AusGamers F.E.A.R. 2: Project Origin Dave Matthews Interview Feature Transcript
Post by Steve Farrelly @ 05:53pm 21/01/09 | Comments
AusGamers chats to F.E.A.R. 2 project lead, Dave Matthews about development of the sequel, procuring the name F.E.A.R., colours, multiplayer and that overturned ban from the OFLC...
AusGamers: We're here with Dave Matthews, project lead on Project Origin, F.E.A.R. 2, Dave thanks for joining us today...
Dave Matthews: My pleasure.
Dave Matthews: I think everybody out there who played F.E.A.R. saw that we had a really great story to tell and it started with Alma, the little girl and at the end of that game she's unleashed but we left a lot of questions out on the table, and when we really started looking at expansions and everything else we started thinking about it and we really wanted to continue that story, and that's ultimately why Monolith decided to come back and make F.E.A.R. 2 - so we can finish that story we wanted to tell about Alma.
AusGamers: How difficult was it for you to get the license back and bring it across to Warner?
Dave Matthews: Well, a little bit of history: Monolith actually own the [F.E.A.R.] universe, the story, the characters - everything but the name. Vivendi actually owned the name and so there was some brokering going on between the two big corporations and ultimately we were able to get it back in-house which is great because I guess I like to say Alma is the cornerstone to the universe and the F.E.A.R. name is kind of the polish to that cornerstone.
AusGamers: Why a different character then? He kind of seems to be the same guy in the same place...
Dave Matthews: (Laughs) yeah, well obviously this time around you're not playing Point Man again. In F.E.A.R. 2 you're playing Michael Beckett and I would so love to tell you all the nitty gritty reasons as to why you're playing as Michael Beckett, needless to say, by the end of the game you're going to understand completely why it would be absolutely impossible for you to be Point man from the first game for F.E.A.R. 2.
Dave Matthews: I'll say never say never (laughs). We get a lot of feedback about it from our community - guys asking 'make a Blood game, make a Shogo game', um... it's always in the back of our head, so we'll see.
AusGamers: Multiplayer - are you guys going to offer any of the free content you did with the first outing?
Dave Matthews: We're still figuring out which way we want to present it. Ultimately we want the experience to be synonymous with single-player so you understand a lot of the single-player actions and what to expect inside of single-player so that when you do finally get to multiplayer it feels natural to engage it in combat. So whether or not we decide to treat it as a separate piece and get that out on its own, we're yet ti decide.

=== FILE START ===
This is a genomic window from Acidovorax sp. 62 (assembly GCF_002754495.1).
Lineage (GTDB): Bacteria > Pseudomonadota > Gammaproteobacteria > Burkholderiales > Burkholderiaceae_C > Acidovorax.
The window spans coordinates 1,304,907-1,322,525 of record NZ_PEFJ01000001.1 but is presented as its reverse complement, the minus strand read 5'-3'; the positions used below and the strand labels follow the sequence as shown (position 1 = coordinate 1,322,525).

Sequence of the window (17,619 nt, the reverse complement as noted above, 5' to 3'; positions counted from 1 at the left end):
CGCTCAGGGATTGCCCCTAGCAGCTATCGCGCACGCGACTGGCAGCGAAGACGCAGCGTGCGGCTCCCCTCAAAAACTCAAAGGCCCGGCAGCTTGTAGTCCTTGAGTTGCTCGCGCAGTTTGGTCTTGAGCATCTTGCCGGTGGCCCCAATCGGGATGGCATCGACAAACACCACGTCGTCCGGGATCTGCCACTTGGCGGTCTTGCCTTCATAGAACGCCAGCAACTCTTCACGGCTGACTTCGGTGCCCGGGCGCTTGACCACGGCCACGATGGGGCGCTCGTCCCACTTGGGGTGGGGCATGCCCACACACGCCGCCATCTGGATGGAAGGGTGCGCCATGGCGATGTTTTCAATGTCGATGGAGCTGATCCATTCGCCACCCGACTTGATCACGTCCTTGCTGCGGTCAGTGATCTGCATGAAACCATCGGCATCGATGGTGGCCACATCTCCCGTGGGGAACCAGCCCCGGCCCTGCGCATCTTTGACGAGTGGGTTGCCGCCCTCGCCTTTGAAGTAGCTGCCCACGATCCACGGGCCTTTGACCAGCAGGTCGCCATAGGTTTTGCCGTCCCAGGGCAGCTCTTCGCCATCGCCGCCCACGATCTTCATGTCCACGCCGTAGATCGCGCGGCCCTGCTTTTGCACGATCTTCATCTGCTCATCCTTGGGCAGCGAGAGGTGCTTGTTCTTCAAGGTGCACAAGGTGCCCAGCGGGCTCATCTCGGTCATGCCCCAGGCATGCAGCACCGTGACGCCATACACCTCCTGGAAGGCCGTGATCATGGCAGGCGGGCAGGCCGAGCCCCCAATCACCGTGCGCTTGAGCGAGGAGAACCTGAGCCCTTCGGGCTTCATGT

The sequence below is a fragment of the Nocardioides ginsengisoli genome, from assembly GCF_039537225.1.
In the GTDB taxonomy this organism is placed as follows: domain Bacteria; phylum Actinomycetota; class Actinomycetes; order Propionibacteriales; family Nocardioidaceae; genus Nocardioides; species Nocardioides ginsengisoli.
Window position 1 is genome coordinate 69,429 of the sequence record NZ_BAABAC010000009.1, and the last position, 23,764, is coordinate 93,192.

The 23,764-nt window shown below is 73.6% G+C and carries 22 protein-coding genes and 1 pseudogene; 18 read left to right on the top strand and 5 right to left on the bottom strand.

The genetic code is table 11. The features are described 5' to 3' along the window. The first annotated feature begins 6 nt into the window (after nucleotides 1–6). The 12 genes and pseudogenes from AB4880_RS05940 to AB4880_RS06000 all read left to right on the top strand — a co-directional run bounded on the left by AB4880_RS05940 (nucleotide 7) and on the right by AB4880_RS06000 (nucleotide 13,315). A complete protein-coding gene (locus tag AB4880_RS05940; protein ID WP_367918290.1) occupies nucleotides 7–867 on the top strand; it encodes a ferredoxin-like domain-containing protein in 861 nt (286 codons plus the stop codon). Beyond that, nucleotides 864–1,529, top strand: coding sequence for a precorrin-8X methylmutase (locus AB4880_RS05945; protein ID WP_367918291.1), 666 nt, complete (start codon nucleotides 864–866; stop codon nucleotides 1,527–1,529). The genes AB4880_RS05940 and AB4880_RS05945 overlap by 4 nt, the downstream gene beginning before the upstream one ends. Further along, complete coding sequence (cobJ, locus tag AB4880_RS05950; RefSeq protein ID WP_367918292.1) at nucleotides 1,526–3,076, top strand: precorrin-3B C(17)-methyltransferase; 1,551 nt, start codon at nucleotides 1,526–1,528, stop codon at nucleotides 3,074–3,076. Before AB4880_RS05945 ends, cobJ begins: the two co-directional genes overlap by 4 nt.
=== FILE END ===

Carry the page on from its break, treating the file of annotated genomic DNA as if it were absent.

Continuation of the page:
AusGamers: There seems to be a big shift now throughout the gaming industry that sees development shifting more and more towards consoles with less and less focus on the PC platform. Will you guys be supporting the PC platform with, like, multiplayer - dedicated oceanic servers etc? Or are you guys just looking more at console proliferation?
AusGamers: Right, but will guys be offering serious support, like the aforementioned dedicate servers...
Dave Matthews: We won't be offering dedicated servers, but all that other content such as downloadable maps, skins, mods, that kind of stuff we'll be supporting.
AusGamers: So there will be support for the mod community?
Dave Matthews: Well we'll see how we go. To create content for F.E.A.R 2 is day and night compared to what it was like with the original game.
Dave Matthews: Well I think what helps set F.E.A.R. apart is the whole horror aspect and one of the mantras we had at Monolith when we started working on F.E.A.R. 2 was variety. We worked with variety in differences with our characters, that the gameplay evolves with them as we as the environments and how we change them up. In the first game it was very claustrophobic, but with the sequel we're allowing you to move through the city and see the devestation that Alma created.
Also we brought a lot more colour into the game (and by a very specific intention). So much like a Pixar film, they'll create a colour story which creates very specific moods through use with very specific colours. We've kind of done that here so if something starts to become a real somber piece we'll bring down a lot of the hues and bring it into more blues and greens and reduce some of the contrast, where as something more aggressive we're going to increase that contrast and get more into the warm and aggressive colours.
AusGamers: Now, how devastated were you guys when you first heard about the ban here in Australia by the OFLC?
Dave Matthews: It was definitely a hit. I mean we were a little concerned but ultimately we were really excited that the ban got overturned and now we get to release the product we intended to, to Australian audiences.
Dave Matthews: I really can't. From the dev side of things I guess I've had my head down in my big white ivory castle (for lack of another word) just working on getting the game out the door, so we left that to all those other great people at WB to deal with and they worked it out thankfully.
AusGamers: Okay, well thanks heaps for your time Dave.
Dave Matthews: My pleasure.